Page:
Of course, Amos was writing in his own time, in his own situation, calling into question certain contemporary religious practices. And these practices are no longer our practices. We do not bring fatted animals. We do not make sacrifices of animals or offerings of grain. But does that let us off the hook? I rather think I know what Amos would say. I’m sure he’d tell us it doesn’t.
So we need to look at our own worship practice, in the light of what Amos was saying, and ask if we have anything to learn. It is difficult to know exactly, from this distance, what Amos was so angry about, but I think we can hazard a reasonable guess. He was convinced that the Israelites’ worship practices were more about what the worshippers wanted, about what served their perceived needs, than about what was actually pleasing to God. They had their rituals and ceremonies. They had their songs and the music of their harps. They had the places they considered sacred. And, I’m sure, it all looked very good. I’m sure it all felt very satisfying. I’m sure that those who worshipped in this way felt their needs met, their hearts uplifted, their obligations fulfilled. In other words, it had become comfortable; worship suited the worshippers, and what God actually desired had become lost.
That constitutes a challenge to any worshipping community. Is what we do for us, or for God? Does what is important become this – the singing the hymns and songs that we like, sitting in the places where we feel comfortable, doing things which, in their familiarity, are no longer challenging? For, if that is the case, if what we are doing is only what is easy and familiar and comfortable, then Amos tells us, in his shocking, angry way, that we are no longer truly worshipping. God does not want all the stuff which simply serves to make us feel good. What God wants, he says, is lives of righteousness, lives of justice. These things are neither easy nor comfortable. These cost us sacrifices greater than grain or money. But justice and righteousness are what God wants, are how God is truly honoured. Nothing else can substitute.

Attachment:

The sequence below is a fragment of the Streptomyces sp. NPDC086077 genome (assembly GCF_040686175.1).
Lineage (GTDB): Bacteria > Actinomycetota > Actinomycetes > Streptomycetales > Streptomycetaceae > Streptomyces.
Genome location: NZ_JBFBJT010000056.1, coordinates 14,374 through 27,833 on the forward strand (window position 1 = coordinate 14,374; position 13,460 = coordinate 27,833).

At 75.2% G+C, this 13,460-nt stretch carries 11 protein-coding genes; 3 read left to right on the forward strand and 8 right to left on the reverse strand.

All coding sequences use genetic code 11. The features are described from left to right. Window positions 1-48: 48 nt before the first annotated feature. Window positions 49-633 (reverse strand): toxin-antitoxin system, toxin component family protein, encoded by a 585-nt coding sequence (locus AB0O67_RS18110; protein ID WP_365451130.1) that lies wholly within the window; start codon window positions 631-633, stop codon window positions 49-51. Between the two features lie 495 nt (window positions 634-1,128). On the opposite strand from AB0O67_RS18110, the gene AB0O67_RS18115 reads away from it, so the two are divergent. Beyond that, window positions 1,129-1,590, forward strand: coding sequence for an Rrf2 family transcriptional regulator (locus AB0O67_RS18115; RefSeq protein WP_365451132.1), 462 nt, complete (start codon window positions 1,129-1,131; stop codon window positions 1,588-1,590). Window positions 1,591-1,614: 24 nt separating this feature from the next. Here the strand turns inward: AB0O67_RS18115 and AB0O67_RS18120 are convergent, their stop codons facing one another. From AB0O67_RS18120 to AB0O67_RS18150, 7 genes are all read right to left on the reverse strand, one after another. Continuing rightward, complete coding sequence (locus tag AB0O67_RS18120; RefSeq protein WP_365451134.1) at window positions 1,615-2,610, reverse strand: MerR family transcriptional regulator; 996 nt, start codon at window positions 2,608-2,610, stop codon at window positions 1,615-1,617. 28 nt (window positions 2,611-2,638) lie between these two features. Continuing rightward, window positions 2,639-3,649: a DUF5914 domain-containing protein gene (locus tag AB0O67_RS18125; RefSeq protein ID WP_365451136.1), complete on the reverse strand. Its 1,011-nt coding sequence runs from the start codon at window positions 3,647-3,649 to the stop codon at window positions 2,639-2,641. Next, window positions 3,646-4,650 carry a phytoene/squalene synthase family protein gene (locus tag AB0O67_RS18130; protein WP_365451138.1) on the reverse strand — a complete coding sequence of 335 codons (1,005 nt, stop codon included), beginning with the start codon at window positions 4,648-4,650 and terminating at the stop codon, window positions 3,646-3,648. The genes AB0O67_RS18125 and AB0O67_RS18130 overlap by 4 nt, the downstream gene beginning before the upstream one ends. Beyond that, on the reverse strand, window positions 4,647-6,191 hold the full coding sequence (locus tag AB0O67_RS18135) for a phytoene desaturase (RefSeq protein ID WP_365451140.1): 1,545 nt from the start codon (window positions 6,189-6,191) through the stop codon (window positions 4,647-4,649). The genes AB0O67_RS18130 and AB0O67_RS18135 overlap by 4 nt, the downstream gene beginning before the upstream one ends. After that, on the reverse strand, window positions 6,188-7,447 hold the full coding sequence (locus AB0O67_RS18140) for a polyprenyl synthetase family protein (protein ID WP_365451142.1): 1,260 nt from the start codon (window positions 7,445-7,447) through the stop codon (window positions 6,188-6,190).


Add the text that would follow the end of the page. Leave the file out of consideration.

This is not a comfortable message. But this is not a comfortable day. This is a day on which we consider sacrifice, not in dispassionate, academic terms, but in awe of the sacrifices asked and given by generations past, by generations passing, and by young men and women of the present generations to whom the future should belong. Do our solemn assemblies, our festivals, honour them? Only, Amos tells us, only if we offer to God lives of justice and righteousness.
And that must mean lives changed by what we remember today. That must mean lives committed never to making again the mistakes made before. That means lives in which pride and privilege are not allowed to run rampant through our relations with one another.
In our Gospel reading, Jesus tells a story which contains a powerful image, the image of the oil lamp. An oil lamp which must be kept lit.
The lamp, or lamps rather, are in the hands of bridesmaids at a wedding, whose task it was to keep a look out for the groom coming to the bride’s house in order to escort her to his and to the great wedding banquet prepared there. From this scene, Jesus draws out an image of what the Kingdom of Heaven will be like and of how we ought to live while awaiting it. Clearly, we are supposed to live like the wise bridesmaids, not the foolish ones. But what does this mean?
Despite the last line in the story, it does not mean that we are to remain in a state of constant alertness. All the bridesmaids sleep, not just the foolish ones. A time of drowsiness is not what marks out the folly of the foolish ones. Neither does it mean that we are to be entirely self sufficient. The bridesmaids were only responsible for the lamps and the oil; the groom’s great banquet is provided for them, not by them. Rather, it has something to do with the quality of our waiting. And I would like to say two things about that.
First, we should not wait alone. As people expecting the coming Kingdom of God, we should gather together and wait together. And second, we should not be afraid to use the things we have, the oil in our lamps, so to speak. We live in hope that justice will roll down like waters, and righteousness like a never ending stream.
Today, we bear witness, not only to the sacrifice of the past but to the hope for the future – hope for a future of justice, of righteousness, of peace; hope for a future built from faith and hope and love. These are the provisions for living which God gives us now in the time before eternity, not tools for gaining entry into it. These things are the light of the lamps which today we seek to keep lit, the lamps of remembrance, casting the light of God, light which dispels darkness, which shines with his peace and his love.